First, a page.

By Chris Dunkerley -
When the First Fleet landed at Sydney Cove in January 1788 having spent many months sailing from England, ingenuity was a cargo much needed – but not planned for by the authorities. Where could it be found? On the convict ship Scarborough was James Ruse, both an ordinary Cornishman and an unusual one, vital for what would later become our nation, Australia.
A potentially starving penal settlement on poor agricultural soil baking under the antipodean summer sun. A Governor who was willing to go outside the accepted bounds. Bringing these together may never have happened, but that it did was a pivotal point in the eventual success of European settlement in our southern land.
An Ordinary Cornishman
“I was bred a husbandman, near Launcester in Cornwall”. Thus James Ruse began his account to Captain Watkin Tench when visited at Rose Hill, Parramatta, in November of 1790. Ruse was indeed born at Lawhitton, near Launceston in Cornwall on 9 August, 1759.
Lawhitton, in Cornish Nansgwydhen (possibly meaning Treed Valley, is a civil parish (and village name) in east Cornwall. The village is situated 3 km south-east of Launceston and just over a one km west of the border with England, the River Tamar. East Cornwall’s mid 18th century employment was largely agricultural, with some tin streaming and shallow mines; large scale mining being still half a century away. The Ruse family, father Richard, mother Elizabeth, and children had moved a short way west to South Petherwin by 1764. Growing up with his sister and four brothers James would have helped the family as tenant farmers and later find work as an itinerant farm worker locally, with little prospect of ever having his own land.
Fate, Folly or Ordained?
On the 7 March, 1779 Ruse is recorded at age 19, marrying 33 year Susannah Northcott. Six months later a daughter Elizabeth was born, but died 3 weeks later. A son Richard was soon born and baptised on 1 January, 1781.
The next year James’s life changed again when he, perhaps desperate to support his family, was caught breaking and entering, attempting to steal two silver watches and other goods (value ₤5.10s). With the Assizes held year-about at nearby Launceston or at Bodmin he was taken away from his family over to Bodmin, where he was found guilty on 19 August, 1782 and sentenced to be hanged – however the was sentence reduced to transportation for 7 years.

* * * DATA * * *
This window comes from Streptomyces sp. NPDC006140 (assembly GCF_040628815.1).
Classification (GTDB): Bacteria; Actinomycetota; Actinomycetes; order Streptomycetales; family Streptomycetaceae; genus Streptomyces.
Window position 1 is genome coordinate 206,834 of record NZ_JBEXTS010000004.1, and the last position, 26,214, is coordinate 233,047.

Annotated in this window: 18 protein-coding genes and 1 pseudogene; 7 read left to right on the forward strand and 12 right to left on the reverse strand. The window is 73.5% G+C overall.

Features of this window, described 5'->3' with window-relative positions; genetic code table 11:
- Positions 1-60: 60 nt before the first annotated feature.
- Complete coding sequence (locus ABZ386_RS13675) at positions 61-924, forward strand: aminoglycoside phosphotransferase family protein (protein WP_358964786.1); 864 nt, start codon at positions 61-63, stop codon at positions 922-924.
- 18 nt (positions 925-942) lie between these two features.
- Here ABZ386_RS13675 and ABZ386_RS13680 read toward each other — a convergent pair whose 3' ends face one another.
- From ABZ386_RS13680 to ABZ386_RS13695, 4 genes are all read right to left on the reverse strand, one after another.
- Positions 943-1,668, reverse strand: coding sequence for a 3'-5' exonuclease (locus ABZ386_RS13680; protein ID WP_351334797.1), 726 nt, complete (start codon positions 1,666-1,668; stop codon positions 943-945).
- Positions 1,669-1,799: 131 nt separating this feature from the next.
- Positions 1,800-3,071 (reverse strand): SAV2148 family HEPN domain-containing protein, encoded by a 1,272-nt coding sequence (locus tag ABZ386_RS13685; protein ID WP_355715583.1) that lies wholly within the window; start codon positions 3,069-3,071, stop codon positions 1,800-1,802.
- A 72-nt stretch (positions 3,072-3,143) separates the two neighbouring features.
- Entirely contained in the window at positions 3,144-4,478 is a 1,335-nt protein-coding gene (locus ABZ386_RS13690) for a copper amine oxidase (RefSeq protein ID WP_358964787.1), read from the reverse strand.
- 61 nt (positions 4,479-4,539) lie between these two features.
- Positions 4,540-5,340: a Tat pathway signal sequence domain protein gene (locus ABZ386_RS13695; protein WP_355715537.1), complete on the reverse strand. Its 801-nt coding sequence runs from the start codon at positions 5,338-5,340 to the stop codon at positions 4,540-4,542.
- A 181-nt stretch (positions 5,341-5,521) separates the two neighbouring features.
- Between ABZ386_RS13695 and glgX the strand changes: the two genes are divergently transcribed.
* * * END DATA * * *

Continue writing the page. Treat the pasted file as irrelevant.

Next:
He was assigned to be transported to Africa, but when that destination was deemed unsuitable he was held on the hulk ship ‘Dunkirk’ at Plymouth (in sight of Cornwall) for the next 5 years, from where he went out to do manual labour, which thankfully gave food, fresh air, and exercise. During this time Susannah found other solace and support with the birth of a son to Robert Strong.
With the assembling of the convict First Fleet bound for Botany Bay, James Ruse was transferred along with 207 other male convicts to the Scarborough, a transport ship of 430 tons.
It sailed with the rest of the fleet from Portsmouth, England on 13 May 1787, finally arriving at Botany Bay and then into Port Jackson on Saturday 26 January, 1788.
James Ruse arrived alive and in good health and later, in 1827, he was recorded as claiming to be the first of the Fleet ashore, carrying Captain Hunter of the flagship Sirius on his shoulders! How did James end up stepping ashore literally on the other side of the world from his Cornwall? Fate, Folly or Ordained? I’ll leave that to your thoughts.
The Extraordinary Times
The First Fleet was a way of establishing a new penal colony far from Britain that could take and sustain convicts that were overflowing her gaols.
Although Lord Sydney upped the Fleet’s provisions to two years supply, it became clear very soon that landing in mid-summer under the baking heat, and on the sandstone based coastal soils at Port Jackson, the scope for growing food and sustaining the livestock they had brought with them was very poor.
Moreover the non-food supplies sent out were often of the wrong type and better fitted to London life, or of poor quality for the tough conditions, including the tools and farm implements.
With most of the ships heading off on further journeys, and despite hoping for further reserves of supplies with the next convict shipment, the fledgling European settlement within those two years, with its 1030 people (73 having died and 87 born), was alone and facing starvation.
The Second Fleet arrived six months later in July 1790 with 753 more mouths, and alas brought no spare provisions; with prospects of a Third Fleet to follow. Something bold had to be done.
The First Fleet was led by Captain (later Admiral) Arthur Phillip who was quite a talented and unconventional naval officer. Son of a German migrant he had also served for a time in the Portuguese navy and his resourcefulness led to his appointment as leader of the First Fleet, and Governor of New South Wales.
Among his senior officers was Lieutenant Phillip Gidley King, a Cornishman born two years before Ruse in nearby Launceston.
To be continued in June …
In the meantime enjoy this song, written by multi-talented Cornish Bard, singer/songwriter, and language campaigner Richard Gendall about James Ruse: